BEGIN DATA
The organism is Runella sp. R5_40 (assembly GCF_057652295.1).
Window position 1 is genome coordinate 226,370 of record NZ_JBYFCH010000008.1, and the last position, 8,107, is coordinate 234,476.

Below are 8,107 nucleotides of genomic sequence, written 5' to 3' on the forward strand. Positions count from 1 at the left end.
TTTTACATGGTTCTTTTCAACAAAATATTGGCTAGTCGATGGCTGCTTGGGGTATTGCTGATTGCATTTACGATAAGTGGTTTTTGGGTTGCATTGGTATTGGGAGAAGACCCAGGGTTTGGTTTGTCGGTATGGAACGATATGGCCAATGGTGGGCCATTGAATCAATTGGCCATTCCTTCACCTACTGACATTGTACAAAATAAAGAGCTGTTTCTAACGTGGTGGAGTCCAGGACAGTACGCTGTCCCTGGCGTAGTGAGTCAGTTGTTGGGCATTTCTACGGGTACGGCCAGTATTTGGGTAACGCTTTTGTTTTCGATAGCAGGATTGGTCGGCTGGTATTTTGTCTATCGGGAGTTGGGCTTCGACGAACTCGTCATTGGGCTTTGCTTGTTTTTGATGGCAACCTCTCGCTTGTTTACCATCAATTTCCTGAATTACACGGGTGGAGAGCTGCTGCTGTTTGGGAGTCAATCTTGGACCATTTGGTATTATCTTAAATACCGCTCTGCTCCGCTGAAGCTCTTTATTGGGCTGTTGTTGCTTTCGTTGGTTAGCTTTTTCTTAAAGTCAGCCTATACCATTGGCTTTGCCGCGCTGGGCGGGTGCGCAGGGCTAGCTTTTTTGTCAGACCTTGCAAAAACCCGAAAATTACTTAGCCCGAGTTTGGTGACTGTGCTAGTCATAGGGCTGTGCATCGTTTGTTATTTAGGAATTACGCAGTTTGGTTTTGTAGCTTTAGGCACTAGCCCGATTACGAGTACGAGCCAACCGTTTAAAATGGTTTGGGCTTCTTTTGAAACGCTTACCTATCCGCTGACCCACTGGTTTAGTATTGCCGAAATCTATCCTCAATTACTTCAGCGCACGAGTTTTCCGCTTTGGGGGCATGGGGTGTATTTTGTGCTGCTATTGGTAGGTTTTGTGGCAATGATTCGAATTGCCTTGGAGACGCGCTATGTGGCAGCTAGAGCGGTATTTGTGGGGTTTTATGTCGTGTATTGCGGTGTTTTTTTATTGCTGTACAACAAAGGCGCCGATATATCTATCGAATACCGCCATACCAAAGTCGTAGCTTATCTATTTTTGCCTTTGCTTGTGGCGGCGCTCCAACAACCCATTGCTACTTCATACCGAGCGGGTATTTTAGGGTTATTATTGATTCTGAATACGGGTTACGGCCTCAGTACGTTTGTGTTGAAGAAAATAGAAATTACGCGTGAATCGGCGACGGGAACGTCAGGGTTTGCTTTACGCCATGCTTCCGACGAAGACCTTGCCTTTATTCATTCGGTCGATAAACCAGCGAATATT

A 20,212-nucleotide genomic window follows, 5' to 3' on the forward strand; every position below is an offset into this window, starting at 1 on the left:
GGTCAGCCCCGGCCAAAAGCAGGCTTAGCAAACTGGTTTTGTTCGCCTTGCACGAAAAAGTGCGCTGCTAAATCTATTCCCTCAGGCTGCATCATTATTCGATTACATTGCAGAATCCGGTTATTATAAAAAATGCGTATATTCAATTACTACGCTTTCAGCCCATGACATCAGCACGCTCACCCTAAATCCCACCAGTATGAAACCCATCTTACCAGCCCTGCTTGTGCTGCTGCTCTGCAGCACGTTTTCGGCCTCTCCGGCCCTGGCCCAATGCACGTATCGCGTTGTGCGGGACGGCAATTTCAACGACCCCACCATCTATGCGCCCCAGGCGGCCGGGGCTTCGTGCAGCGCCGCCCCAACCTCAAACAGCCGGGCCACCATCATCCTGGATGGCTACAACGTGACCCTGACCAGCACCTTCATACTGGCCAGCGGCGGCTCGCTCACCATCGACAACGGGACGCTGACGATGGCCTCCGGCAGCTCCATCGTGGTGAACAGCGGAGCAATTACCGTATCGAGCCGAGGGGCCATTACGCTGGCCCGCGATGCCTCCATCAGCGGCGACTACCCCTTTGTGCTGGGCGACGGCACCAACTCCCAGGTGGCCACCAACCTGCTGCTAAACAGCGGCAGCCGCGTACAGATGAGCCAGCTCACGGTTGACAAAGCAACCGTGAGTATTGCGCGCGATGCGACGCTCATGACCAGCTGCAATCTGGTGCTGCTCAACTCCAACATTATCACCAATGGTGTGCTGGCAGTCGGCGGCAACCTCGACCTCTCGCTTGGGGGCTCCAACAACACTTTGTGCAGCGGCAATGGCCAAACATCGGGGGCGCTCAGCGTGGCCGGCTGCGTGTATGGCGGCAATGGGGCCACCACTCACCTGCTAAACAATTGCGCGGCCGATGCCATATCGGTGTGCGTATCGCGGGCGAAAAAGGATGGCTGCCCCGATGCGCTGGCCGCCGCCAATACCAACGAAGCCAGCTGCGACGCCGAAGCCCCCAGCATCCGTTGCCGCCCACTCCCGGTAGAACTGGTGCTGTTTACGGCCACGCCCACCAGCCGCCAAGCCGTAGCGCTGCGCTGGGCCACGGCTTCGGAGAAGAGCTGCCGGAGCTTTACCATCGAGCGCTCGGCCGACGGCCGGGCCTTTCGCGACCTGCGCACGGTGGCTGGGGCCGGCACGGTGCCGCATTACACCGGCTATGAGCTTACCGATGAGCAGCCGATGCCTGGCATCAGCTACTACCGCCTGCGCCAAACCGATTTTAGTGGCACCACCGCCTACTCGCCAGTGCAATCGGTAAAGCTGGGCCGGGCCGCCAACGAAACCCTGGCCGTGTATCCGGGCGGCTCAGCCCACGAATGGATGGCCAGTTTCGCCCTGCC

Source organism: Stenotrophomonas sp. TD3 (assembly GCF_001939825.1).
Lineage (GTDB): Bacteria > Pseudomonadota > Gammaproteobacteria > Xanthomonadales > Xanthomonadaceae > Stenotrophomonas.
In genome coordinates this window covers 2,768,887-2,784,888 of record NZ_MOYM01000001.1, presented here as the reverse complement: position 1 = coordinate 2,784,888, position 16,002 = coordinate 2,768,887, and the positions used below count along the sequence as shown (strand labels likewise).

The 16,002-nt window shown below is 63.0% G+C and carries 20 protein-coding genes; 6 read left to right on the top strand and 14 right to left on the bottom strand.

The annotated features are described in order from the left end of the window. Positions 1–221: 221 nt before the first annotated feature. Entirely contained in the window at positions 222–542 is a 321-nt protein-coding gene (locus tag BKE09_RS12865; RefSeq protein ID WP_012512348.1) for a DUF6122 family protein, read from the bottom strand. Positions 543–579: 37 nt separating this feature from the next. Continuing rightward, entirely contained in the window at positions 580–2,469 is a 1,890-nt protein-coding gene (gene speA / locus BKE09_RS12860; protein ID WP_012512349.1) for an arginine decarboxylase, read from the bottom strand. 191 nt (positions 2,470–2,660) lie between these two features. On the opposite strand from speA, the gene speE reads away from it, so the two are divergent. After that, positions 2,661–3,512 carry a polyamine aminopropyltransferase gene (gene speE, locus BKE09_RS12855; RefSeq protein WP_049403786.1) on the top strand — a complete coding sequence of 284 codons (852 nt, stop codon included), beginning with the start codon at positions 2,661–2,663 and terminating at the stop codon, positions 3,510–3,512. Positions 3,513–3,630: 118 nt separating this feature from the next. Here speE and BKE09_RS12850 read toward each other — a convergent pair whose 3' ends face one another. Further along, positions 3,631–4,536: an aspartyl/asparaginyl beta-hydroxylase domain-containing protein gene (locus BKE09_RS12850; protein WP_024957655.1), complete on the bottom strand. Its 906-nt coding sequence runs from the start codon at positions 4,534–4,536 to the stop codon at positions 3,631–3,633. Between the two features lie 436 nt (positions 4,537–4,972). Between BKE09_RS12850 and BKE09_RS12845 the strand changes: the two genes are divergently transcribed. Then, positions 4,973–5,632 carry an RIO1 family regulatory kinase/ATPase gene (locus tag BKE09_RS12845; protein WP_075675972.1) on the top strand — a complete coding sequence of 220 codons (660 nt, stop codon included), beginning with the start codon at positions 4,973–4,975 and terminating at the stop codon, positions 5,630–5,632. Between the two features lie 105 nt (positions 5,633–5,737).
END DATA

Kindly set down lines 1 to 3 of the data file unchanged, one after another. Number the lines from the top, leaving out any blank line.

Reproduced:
The organism is Runella sp. R5_40 (assembly GCF_057652295.1).
Window position 1 is genome coordinate 226,370 of record NZ_JBYFCH010000008.1, and the last position, 8,107, is coordinate 234,476.

Below are 8,107 nucleotides of genomic sequence, written 5' to 3' on the forward strand. Positions count from 1 at the left end.